Inside Hockey’s Seth Rothman Dishes on the NYR and Brad Richards
FullTilt Rangers Magzine caught up with NY Rangers beat writer for Inside Hockey, Seth Rothman. He was kind enough to share his thoughts and experiences on an incredible season for the Blueshirts.
FTR: What an amazing season you got to cover this year. Did you ever think the Rangers would’ve made it to the Stanley Cup Final?
SR: I’ve been saying for a while the Rangers were close. You build from the goaltender on out — they have the best goaltender in the world, they have one of the best D-cores in the league. That’s how you build a championship team. They’re a little weak up the middle, but when you have the best goaltender and such a strong defense, you can win games — and especially win playoff games — 2-1. That being said, yes, I was surprised. I don’t think you can ever expect to get to a Cup Final, especially after the disastrous 2-6 start, and 16-18-2 after 36 games. But should we have been so surprised? They were 29-13-4 over the last 46 games of the regular season. So, maybe we all just weren’t paying close enough attention.
SR: Well, Henrik Lundqvist has a lot to say about that. He was three wins away from the Conn Smythe, and it would have been unanimous. He was terrific throughout most of these playoffs — had a couple goals he’d like back along the way, a couple games that got away from him, but it all begins and ends with him. A lot of people think Martin St. Louis’ mother passing away was a motivating factor, which is a little simplistic. What spurred them on wasn’t France St. Louis’ memory, it was the way Martin responded to it. When he played 24 hours after her death, I knew they were winning that Game 5 in Pittsburgh. There was no way they were losing that game. The thing kind of snowballed from there, they started to believe. The contributions they got from up-and-down the lineup were also a huge factor. Ryan McDonagh’s series against the Canadiens would have been legendary had they won the Cup. Despite Rick Nash not scoring, despite Brad Richards running out of gas in the Final, the rest of the group contributed. But I think the biggest factor is a belief that permeated that room. And that belief stayed with them even when they were down 3-0 to the Kings — they really did believe they were going to author that comeback. They were a very mentally-strong team.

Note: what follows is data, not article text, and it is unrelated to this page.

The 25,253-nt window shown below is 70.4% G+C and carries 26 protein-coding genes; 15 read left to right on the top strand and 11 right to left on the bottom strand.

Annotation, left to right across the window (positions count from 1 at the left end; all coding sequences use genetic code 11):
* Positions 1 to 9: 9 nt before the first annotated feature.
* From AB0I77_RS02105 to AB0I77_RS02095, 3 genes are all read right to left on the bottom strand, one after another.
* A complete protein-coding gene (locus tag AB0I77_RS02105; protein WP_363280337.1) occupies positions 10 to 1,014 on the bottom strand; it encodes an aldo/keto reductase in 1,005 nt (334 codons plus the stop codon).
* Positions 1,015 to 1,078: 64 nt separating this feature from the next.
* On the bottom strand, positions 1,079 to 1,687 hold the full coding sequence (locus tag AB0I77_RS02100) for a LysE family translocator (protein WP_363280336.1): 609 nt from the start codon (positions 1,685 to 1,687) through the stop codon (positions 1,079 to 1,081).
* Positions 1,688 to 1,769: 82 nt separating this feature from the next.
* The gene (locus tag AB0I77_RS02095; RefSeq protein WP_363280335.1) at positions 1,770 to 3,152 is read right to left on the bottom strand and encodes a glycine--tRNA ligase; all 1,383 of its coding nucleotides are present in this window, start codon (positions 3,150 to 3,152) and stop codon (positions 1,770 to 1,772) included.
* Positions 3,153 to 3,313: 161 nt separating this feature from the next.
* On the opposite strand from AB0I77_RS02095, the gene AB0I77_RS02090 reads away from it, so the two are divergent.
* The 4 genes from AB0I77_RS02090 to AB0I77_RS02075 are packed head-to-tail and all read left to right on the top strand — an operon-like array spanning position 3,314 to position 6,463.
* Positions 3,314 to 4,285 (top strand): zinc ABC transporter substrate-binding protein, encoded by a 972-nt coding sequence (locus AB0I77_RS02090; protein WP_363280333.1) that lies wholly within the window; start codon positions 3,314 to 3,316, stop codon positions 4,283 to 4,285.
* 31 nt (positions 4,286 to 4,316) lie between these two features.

FTR: Why do you think they lost to LA?
SR: As strong as the Rangers were mentally, the Kings were just on another level. Nothing seemed to faze them. The most mentally-strong team I’ve ever seen. They were tremendous. The Kings were clearly the better team, but I’m still not so sure they played better than the Rangers during the Cup Final. It was the most competitive five-game series I’ve ever seen in the NHL. Rangers could have easily won that series in five games. What if Kreider hits his breakaway in Game 2? What if he scores in Game 5? What if Ryan McDonagh’s shot doesn’t clank off the post in Game 5? What if the puck doesn’t roll off Dan Girardi’s stick in Game 1? What if the Rangers win Game 3, which was their best effort of the entire series? This was a very tight series. That being said, the Kings spanked the Rangers at the faceoff dot for much of the series. They were bigger, they were stronger, they dominated the Rangers up the middle. Again, they were the better team — they deserved to win this series.
FTR: Personally, what memory stands out for you as a reporter covering this team?